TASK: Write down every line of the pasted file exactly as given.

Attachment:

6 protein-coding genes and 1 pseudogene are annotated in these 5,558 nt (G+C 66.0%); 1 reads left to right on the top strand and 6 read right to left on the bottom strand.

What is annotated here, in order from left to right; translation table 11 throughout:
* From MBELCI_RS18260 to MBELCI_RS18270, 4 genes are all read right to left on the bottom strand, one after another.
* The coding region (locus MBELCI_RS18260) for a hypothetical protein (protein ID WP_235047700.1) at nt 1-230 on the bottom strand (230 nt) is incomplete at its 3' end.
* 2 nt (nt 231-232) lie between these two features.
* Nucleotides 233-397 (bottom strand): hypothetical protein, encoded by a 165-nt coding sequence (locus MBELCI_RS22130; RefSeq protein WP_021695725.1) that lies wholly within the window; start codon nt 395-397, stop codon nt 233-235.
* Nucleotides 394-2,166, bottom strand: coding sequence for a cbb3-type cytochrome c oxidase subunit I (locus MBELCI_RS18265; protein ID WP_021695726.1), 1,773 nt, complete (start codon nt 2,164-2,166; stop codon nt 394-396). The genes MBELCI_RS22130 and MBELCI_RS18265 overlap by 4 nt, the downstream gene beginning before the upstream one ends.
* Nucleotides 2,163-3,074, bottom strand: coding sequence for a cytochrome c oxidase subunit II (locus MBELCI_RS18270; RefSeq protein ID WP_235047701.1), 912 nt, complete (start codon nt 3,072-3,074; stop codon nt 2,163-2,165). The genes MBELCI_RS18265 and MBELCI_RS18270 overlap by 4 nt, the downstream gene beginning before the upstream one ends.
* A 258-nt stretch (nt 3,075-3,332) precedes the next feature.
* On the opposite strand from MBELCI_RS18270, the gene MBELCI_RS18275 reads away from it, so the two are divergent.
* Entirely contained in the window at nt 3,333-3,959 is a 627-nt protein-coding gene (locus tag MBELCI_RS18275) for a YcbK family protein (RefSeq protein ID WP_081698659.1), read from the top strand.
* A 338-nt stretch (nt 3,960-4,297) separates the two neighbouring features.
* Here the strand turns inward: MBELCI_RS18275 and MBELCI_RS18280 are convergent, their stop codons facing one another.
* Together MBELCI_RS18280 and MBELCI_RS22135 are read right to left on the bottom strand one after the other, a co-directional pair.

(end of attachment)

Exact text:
6 protein-coding genes and 1 pseudogene are annotated in these 5,558 nt (G+C 66.0%); 1 reads left to right on the top strand and 6 read right to left on the bottom strand.

What is annotated here, in order from left to right; translation table 11 throughout:
* From MBELCI_RS18260 to MBELCI_RS18270, 4 genes are all read right to left on the bottom strand, one after another.
* The coding region (locus MBELCI_RS18260) for a hypothetical protein (protein ID WP_235047700.1) at nt 1-230 on the bottom strand (230 nt) is incomplete at its 3' end.
* 2 nt (nt 231-232) lie between these two features.
* Nucleotides 233-397 (bottom strand): hypothetical protein, encoded by a 165-nt coding sequence (locus MBELCI_RS22130; RefSeq protein WP_021695725.1) that lies wholly within the window; start codon nt 395-397, stop codon nt 233-235.
* Nucleotides 394-2,166, bottom strand: coding sequence for a cbb3-type cytochrome c oxidase subunit I (locus MBELCI_RS18265; protein ID WP_021695726.1), 1,773 nt, complete (start codon nt 2,164-2,166; stop codon nt 394-396). The genes MBELCI_RS22130 and MBELCI_RS18265 overlap by 4 nt, the downstream gene beginning before the upstream one ends.
* Nucleotides 2,163-3,074, bottom strand: coding sequence for a cytochrome c oxidase subunit II (locus MBELCI_RS18270; RefSeq protein ID WP_235047701.1), 912 nt, complete (start codon nt 3,072-3,074; stop codon nt 2,163-2,165). The genes MBELCI_RS18265 and MBELCI_RS18270 overlap by 4 nt, the downstream gene beginning before the upstream one ends.
* A 258-nt stretch (nt 3,075-3,332) precedes the next feature.
* On the opposite strand from MBELCI_RS18270, the gene MBELCI_RS18275 reads away from it, so the two are divergent.
* Entirely contained in the window at nt 3,333-3,959 is a 627-nt protein-coding gene (locus tag MBELCI_RS18275) for a YcbK family protein (RefSeq protein ID WP_081698659.1), read from the top strand.
* A 338-nt stretch (nt 3,960-4,297) separates the two neighbouring features.
* Here the strand turns inward: MBELCI_RS18275 and MBELCI_RS18280 are convergent, their stop codons facing one another.
* Together MBELCI_RS18280 and MBELCI_RS22135 are read right to left on the bottom strand one after the other, a co-directional pair.